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  • Mary Shelley: The Life that Inspired "Frankenstein." dir. by Haifaa Almansour
  • Michelle Faubert
Mary Shelley: The Life that Inspired "Frankenstein." Directed by HAIFAA AL-MANSOUR. IFC Films, 2017.

Mary Shelley, a 2017 film directed by Haifaa Al-Mansour, treads ground familiar to readers of the Keats-Shelley Journal. Perhaps surprisingly, the film also treads ground familiar to fans of such B-horror films as Haunted Summer (1988) and Gothic (1986), both of which also focus on the biographical events that inspired the most iconic Gothic novel of all time, Frankenstein; or, The Modern Prometheus (1818, 1831). Perhaps of greatest interest to readers of this journal is whether Al-Mansour's new film improves upon its schlocky forebears; whether it provides an accurate portrait of Mary Shelley and the conditions that helped her to produce her most famous novel; and—dare we hope?—whether it can attract new admirers from the broader public to the literature of the Romantic period. My preliminary response to the first two queries is positive, albeit with a few caveats; my response to the last is a trepidatious, "perhaps!"

Al-Mansour's Mary Shelley delineates the early life of Mary Shelley (Elle Fanning), her tempestuous romance with Percy Bysshe Shelley (Douglas Booth), and the well-known events of the summer of 1816 when they eloped to Geneva, [End Page 234] accompanied by Mary Shelley's step-sister Claire Clairmont (Bel Powley), daughter of Mary Jane Clairmont (Joanne Froggatt), who married William Godwin (Stephen Dillane) after the death of Mary Wollstonecraft. That rainy summer, Mary, Percy, and Claire lived near Lord Byron (Tom Sturridge) and his physician John Polidori (Ben Hardy) at the Villa Diodati; Mary was then inspired with the idea for Frankenstein in response to the group's proposal of a ghost-story writing contest. The film's tagline, "Her greatest love inspired her darkest creation," announces the main conceit by means of which the screenplay writer, Emma Jensen, presents Shelley's complex story: that her love affair with Percy generated the raw materials out of which Frankenstein was created. The film focuses particularly on the pains and struggles that the couple endured around the time that Shelley conceived of, wrote, and published her most famous novel, in which the theme of social isolation is central. In essence, the film is a biographical portrait of Mary Shelley as she was becoming "the author of Frankenstein," the phrase by which she was often known in later publications—and which remains how many know her today, if they know of her at all. While this framework for the telling of Mary Shelley's life necessarily limits the narrative somewhat, such as in terms of chronology (the story ends soon after the publication of Frankenstein in 1818), it was chosen wisely to attract a broad audience to the film. The goals of accessibility and popularity also seem to have guided the choice to tell this story as a small-r romance. Yet even while the film seeks to attract a wide viewership, it takes care not to offend scholars of Romanticism with glaring inaccuracies.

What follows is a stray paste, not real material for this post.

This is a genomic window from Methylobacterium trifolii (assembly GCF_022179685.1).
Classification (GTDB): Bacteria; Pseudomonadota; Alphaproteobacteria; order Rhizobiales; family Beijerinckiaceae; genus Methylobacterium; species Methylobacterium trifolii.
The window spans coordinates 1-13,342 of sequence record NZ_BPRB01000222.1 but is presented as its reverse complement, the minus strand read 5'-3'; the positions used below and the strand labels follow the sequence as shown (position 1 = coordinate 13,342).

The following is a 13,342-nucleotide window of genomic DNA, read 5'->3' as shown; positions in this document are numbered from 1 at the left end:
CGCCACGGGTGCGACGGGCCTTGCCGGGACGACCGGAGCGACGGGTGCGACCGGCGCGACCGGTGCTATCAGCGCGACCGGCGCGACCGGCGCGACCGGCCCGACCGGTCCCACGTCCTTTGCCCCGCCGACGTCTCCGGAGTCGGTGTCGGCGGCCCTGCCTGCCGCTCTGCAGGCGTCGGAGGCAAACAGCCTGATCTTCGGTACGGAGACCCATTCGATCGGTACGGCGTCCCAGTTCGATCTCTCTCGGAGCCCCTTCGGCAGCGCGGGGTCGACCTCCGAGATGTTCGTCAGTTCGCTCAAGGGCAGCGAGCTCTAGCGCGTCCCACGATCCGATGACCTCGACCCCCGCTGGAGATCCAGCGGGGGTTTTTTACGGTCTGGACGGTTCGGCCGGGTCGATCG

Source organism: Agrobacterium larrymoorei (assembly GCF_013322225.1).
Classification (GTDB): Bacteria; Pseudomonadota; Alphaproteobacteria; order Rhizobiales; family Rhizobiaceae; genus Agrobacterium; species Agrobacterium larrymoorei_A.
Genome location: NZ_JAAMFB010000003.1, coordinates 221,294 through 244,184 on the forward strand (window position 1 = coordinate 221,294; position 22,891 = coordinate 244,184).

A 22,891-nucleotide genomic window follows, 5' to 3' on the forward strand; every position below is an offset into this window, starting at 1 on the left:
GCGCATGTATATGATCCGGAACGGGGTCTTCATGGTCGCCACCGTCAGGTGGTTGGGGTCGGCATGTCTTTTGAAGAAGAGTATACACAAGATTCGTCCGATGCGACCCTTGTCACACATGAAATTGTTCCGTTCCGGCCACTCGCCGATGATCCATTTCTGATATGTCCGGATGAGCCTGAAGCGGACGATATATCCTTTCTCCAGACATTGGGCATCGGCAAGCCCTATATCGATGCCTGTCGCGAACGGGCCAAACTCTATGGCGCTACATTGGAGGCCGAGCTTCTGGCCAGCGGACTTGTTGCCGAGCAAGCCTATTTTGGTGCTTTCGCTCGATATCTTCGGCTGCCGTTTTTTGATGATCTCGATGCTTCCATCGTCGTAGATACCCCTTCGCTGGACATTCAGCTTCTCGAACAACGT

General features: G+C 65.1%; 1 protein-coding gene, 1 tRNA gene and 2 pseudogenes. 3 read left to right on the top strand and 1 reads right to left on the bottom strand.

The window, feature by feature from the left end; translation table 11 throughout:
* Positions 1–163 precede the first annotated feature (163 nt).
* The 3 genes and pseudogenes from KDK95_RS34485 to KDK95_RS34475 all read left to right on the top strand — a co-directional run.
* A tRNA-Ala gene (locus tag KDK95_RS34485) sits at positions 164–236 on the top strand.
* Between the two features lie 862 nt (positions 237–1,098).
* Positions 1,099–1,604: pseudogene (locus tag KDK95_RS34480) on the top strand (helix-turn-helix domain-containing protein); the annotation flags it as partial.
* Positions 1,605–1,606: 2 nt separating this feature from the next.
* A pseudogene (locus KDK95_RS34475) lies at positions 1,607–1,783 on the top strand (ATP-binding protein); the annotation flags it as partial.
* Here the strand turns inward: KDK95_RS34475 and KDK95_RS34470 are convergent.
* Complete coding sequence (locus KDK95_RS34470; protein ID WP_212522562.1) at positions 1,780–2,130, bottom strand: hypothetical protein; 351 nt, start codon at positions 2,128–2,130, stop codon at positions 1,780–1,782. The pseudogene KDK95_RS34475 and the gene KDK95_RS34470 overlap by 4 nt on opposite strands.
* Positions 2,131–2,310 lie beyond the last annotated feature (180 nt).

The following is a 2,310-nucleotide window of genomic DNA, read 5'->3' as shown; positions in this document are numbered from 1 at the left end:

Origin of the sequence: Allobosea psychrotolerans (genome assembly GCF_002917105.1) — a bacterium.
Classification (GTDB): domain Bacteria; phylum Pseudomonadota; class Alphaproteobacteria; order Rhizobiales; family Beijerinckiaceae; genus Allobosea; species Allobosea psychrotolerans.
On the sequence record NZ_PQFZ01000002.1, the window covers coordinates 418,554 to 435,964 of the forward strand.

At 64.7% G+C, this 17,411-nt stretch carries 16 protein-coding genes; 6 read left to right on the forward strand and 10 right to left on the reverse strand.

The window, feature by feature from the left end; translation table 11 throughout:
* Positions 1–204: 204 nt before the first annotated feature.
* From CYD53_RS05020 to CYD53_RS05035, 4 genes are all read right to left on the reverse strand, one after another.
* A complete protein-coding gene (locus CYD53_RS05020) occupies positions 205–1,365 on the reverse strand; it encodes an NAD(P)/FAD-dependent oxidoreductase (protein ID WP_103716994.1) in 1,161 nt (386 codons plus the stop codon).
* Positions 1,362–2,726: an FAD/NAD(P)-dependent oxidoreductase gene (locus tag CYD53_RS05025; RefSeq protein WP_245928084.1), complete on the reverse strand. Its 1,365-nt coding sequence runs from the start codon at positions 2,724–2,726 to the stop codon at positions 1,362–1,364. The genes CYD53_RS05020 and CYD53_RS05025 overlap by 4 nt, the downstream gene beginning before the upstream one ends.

The film opens in 1814, with a sixteen-year-old Mary Wollstonecraft Godwin living at the bookshop of her father and stepmother, with whom she often quarrels. When Godwin sends her away to live with the family of William Baxter (Derek Riddell) in Scotland, where she becomes fast friends with Isabel Baxter (Maisie Williams), she also meets the dashing young Percy Shelley. Their relationship develops quickly thereafter and the film follows the pair through their many struggles: with Godwin, who now wishes to renounce his and Wollstonecraft's ideas about the non-binding nature of marriage; with Harriet Shelley, the wife with whom Percy has a son; against creditors and poverty; against the challenges of Percy's lived philosophy of "free love," which brings his old friend Thomas Hogg (Jack Hickey) and Claire into their romantic orbit; and against Mary's deep melancholy, notably in response to the death of their baby Clara.

For the most part, the film presents these events accurately, which is no small feat, given the complex biographies of these larger-than-life historical figures. It also pays...


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pp. 234-236
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